Saturday, March 18, 2006

So So Well Said

I wrote just a few days ago about the NYTimes Ambien hysteria. Here's Maureen Dowd's take on it, for your reading pleasure:

...The next mishap is sure to be sleep-governing. A headline on Wednesday read "Study: Ambien Users Invade Countries in Their Sleep; Wake Up With No Memory of Reasons for Invasion, No Exit Strategy." The story was written by the humorist Andy Borowitz, who also imagined that an Ambien side effect might be a tendency of some politicians to concoct incomprehensible prescription drug programs while asleep...

Poor Phrasing

A big sign, repeated several times along the 405 north of L.A., in bright lights, says:

Don't Drink and Drive. It Saves Lives.

Thursday, March 16, 2006

Also Polarizing...

Like dill, coconut, and marzipan - Maureen Dowd today proclaims that senator from the north (the female senator, the one who used to be first lady, the one whose name rhymes with pillory, you know...) to be polarizing. I agree with Maureen Dowd. And I'm on the negative side of the polarity. If Hillary's nominated for president, I might even vote Republican...

Tuesday, March 14, 2006

The NYTimes vs. Ambien

In the past week the NYTimes has run two large articles about the
unthinkable dangers of Ambien. The first claims that Ambien is now a
leading cause of traffic accidents, because, per the article, people take
Ambien, then get out of bed in their nightrobes, drive their car, pee in
their undies, crash their cars into trees...

The second claims that people taking Ambien get up in the middle of the
night, eat candy bars, forget the next day that they ate anything, end up
gaining 100 pounds with one year of use.

And of course, because it's the NYTimes, we're supposed to believe it...

Who was the PR guy (I assume for the competing sleeping pill, that I shall
not name, or perhaps a rabid anti-sleeping pill activist) that got these articles published? Who is it that edits that NYTimes, and doesn't realize these articles are ridiculous? Maybe Sophie

Just for the record, this entry is written by a huge Ambien fan, that hasn't
yet gained 100 pounds, hasn't even detected a missing candybar in her
pantry, and has yet to drive around in her nightgown while peeing in her

Thursday, March 09, 2006

A Trader Joe's has Opened in NYC

That was my first requirement to consider NYC as a possible place to live. Now if only they would improve their yoga scene...

Is Dill Polarizing?

Yesterday's NYTimes article about the first Trader Joe's opening in NYC, quotes one of their food tasters saying that the flavor of dill is "polarizing".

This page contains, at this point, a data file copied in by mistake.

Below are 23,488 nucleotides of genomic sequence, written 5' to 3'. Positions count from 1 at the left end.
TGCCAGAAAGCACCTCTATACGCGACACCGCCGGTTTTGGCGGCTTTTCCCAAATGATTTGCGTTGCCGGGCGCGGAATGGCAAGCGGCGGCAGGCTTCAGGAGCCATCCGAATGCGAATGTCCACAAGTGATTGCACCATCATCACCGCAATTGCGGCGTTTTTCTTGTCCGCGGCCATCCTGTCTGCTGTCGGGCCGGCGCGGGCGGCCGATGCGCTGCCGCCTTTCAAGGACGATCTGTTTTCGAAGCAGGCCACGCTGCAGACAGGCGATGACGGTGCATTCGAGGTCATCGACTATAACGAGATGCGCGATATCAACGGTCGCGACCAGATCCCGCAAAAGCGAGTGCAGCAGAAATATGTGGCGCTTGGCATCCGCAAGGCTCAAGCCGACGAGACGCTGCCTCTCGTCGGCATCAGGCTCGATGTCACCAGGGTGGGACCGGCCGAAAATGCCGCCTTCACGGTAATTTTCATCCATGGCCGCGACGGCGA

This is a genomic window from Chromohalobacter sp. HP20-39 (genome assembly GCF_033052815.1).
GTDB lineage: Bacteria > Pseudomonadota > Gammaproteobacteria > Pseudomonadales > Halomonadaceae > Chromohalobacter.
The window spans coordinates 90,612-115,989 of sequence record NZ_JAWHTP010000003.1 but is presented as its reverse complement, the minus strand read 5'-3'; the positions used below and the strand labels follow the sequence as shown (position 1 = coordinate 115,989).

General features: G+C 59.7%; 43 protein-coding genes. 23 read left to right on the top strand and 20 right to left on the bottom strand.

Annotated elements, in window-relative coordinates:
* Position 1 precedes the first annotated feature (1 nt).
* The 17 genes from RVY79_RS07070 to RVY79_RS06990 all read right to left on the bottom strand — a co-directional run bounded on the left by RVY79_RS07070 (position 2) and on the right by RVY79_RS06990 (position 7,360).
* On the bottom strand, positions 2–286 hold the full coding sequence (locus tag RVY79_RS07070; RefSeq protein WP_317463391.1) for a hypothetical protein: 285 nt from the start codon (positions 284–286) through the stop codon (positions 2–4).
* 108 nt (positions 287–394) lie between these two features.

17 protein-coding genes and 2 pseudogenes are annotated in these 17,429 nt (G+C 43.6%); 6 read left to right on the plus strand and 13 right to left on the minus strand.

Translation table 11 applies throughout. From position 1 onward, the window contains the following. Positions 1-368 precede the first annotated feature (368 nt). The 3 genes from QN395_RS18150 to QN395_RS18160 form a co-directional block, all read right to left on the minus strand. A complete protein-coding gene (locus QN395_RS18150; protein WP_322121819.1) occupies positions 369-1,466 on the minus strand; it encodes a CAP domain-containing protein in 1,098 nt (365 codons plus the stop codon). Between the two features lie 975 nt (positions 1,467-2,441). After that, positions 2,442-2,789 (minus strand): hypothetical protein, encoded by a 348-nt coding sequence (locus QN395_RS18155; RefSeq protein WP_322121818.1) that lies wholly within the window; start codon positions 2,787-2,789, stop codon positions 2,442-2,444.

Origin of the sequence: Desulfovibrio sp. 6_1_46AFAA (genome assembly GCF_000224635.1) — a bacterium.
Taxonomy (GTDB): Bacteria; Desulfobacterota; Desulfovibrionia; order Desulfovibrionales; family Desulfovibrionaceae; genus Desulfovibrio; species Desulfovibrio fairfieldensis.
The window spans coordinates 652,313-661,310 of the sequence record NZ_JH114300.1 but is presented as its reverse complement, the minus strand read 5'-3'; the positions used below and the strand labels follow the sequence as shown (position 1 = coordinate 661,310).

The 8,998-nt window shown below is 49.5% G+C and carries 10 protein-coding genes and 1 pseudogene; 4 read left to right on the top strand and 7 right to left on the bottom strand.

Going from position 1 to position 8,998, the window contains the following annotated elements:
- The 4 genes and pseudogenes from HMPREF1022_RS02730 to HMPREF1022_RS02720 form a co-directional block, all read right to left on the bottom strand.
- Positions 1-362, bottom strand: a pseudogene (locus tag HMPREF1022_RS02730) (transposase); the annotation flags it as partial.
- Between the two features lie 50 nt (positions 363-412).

Apparently "polarizing" is a common term in the food industry. I've heard the same term used by a chocolate consultant claiming that the flavors of coconut and marzipan are polarizing. Unlike the flavor of chocolate, that is not.

I take that to mean that people either love or hate marzipan, while the flavor of chocolate doesn't provoke both extremes. People like it, love it, or are indifferent to it (rare) but few people hate it.

This idea is extensible to movies. Some are polarizing, Crash comes to mind. Seems that you either love it or hate it, and you know where I fall on that side of the equation. Conversely, some films, like March of the Penguins, are like chocolate. Very few people would hate them.

BTW, I'm on the side of loving dill, marzipan and coconut. Regarding chocolate, I just like it. That's as far as I'll go.

Wednesday, March 08, 2006

Best Picture Oscar to Crash???!!!

Crash was the one film this year that I absolutely despised.

I saw it a few months ago, it had been highly recommended, and I found it so profoundly and obnoxiously PC - a self-flagellation about supposedly rampant, unconscionable L.A. racism - and so totally annoying in its contrived plot turns and its happy ending setup, that I thought everyone else who saw it would feel the same. But I guess that's art. Most people I've talked with loved it. They told me I should think of it as a fable...

Still, I was stunned when it was nominated for the Oscars - and of course
even more blown away that it won. What can I say?...

BTW, how come Kiss Kiss Bang Bang didn't get any nominations? Very strange.

Thursday, March 02, 2006

Big Food

For reasons I won't go into right now, I've been watching Universal Studios newsreels from the 30's. The point is that almost every reel has a news item about something I'd call Big Food. As in "Giant Ice Cream Cone Feeds 200 Orphans". Or, "World's Larges Strawberry Shortcake feeds 600". And of course you then have footage of a man scooping ice cream from a giant cone and giving out small cones to little children. Or women cutting up the shortcake and handing out plates to the crowd.

It took me awhile to realize that these are depression era films. People
were hungry...